Sunday, January 17, 2010

In South America....

1. Broken bottles cemented atop a wall is your security system.
2. All men sleep on buses no matter how poor the roads.
3. People have great hair.
4. Virgins are cool.
5. Women miraculously walk in stiletto heels on cobble stone streets.
6. Purchasing a bus ticket does not always entitle you to a place to sit.
7. Inkacola tastes like bubble gum.
8. Track suits are school uniforms.
9. Overnight buses show horror movies right before you are supposed to go to sleep.
10. Dirty or scratched coins are not accepted
11. Llamas wear sunglasses and pose for photos.
12. You have to decide when is the right time to kick a dog.
13. Every window on the bus is a trash can.
14. Stupid tourists buy digoridoos at indiginous Andean markets.
15. Cultural differences in sidewalk etiquette make crowded city navigation difficult.
16. A 9 seat van holds 21.
17. Every item gets its own plastic bag.
18. The claws of chicken feet break the surface as the level of your soup drops.
19. Distance is measured in time instead of kilometers.
20. Except at banks lines are unacknowledged.
21. Machu Picchu has the only soda fountain in the Andes.
22. There is only one type of cheese.
23. Prices are not fixed and never indicated (except in Chile).
24. It is cheaper to eat at a resturant then to cook for yourself (except Chile).
25. Water is electrically heated in the shower head; which is shocking when not installed correctly.
26. No one has change.
27. Directions are given with a series of hand gestures and repeated ¨por alla¨.
28. At each hostel you must register your passport number and list your occupation, but no one seems to notice if you are a ´rock star´or ´sex machine´.
29. No meal is complete without at least one liter of soda.
30. All grass areas in parks are fenced off and strictly not for walking on.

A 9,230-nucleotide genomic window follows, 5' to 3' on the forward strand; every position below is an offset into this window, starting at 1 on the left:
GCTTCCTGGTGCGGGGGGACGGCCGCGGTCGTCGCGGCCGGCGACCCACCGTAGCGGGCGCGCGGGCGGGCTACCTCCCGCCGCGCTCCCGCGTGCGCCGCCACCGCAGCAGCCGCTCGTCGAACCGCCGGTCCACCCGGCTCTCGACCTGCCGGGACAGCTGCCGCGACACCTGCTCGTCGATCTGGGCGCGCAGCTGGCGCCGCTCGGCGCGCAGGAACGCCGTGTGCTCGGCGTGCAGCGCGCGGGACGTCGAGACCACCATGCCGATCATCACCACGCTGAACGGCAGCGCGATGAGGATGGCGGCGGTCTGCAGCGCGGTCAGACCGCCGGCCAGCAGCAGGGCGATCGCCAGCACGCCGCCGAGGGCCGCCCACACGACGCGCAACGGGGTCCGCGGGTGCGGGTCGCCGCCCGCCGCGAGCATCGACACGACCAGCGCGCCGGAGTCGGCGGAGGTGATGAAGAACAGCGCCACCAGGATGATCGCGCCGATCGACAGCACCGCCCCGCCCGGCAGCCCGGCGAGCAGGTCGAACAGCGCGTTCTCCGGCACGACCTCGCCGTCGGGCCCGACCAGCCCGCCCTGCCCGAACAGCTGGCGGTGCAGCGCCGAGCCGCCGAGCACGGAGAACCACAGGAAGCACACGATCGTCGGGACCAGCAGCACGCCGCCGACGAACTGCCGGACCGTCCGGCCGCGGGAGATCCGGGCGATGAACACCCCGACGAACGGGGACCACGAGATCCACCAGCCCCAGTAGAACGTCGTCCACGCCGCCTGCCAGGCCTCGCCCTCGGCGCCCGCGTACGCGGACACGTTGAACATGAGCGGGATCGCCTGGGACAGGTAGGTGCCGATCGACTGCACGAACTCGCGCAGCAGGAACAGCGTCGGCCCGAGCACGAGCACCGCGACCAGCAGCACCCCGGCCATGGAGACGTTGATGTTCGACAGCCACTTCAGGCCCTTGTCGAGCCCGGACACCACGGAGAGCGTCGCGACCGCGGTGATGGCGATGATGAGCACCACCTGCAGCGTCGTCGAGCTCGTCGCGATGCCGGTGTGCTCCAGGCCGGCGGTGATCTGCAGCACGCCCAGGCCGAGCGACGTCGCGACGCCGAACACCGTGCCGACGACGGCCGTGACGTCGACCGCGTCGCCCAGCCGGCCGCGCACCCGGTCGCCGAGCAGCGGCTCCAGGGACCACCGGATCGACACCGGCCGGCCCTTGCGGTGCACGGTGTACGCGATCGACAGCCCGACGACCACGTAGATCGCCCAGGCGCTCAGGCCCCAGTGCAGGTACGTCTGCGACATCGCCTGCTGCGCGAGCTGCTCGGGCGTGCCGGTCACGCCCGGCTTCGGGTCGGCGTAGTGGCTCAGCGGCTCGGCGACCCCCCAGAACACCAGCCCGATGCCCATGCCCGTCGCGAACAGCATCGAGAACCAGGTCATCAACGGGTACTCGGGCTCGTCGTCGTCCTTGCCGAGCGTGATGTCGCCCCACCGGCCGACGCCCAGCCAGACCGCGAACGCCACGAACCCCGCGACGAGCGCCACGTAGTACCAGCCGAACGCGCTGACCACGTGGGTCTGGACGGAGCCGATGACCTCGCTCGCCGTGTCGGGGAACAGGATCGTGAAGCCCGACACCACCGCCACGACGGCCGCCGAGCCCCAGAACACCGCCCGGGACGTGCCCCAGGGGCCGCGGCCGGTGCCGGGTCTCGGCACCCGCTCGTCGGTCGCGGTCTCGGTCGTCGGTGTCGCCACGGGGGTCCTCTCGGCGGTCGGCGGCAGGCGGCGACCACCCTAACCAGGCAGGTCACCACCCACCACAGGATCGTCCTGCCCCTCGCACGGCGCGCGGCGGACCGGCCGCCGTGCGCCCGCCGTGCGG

31. In Bolivia the fuel we use for our stove in also the poor man´s drink of choice, (192 proof ethenol).
32. In Colombia, a leading coffee producer, everyone drinks instant coffee. In Ecuador, a leading cocao producer, the chocolate is terrible; all the good stuff is exported to Switzerland.
33. Look with extreme skeptisism upon the phrase, ¨We have hot water 24 hour a day¨.
34. On Sundays, nothing but God´s store is open.
35. Boxed wine and bottled wine are the same quality and cost.
36. Always, at minimum, double the recomended amount of water for powdered drink mixes.

Typical Local/Tourist exchange:
Brad: (in Spanish) What flavors of soft serve icecream do you have?
Icecream Lady: Chocolate and peach.
Brad: Can I have a cone of just chocolate?
Icecream Lady: Chocolate?
Brad: Yes, chocolate.
Icecream Lady: Here you are. (handing Brad the cone)
Brad: (After paying and taking his first bite) This is peach.
Icecream Lady: Yes, I ran out of chocolate.
Brad: So you only have peach?
Icecream Lady: Yes, only peach.
Brad and Anika walk away laughing.

Most common exchange in South America:
Local: What is your name?
Brad: Brad.
Local: Bratt.
Brad: No, Brad.
Local: Brett.
Brad: Brad.
Local: Like Brad Pitt?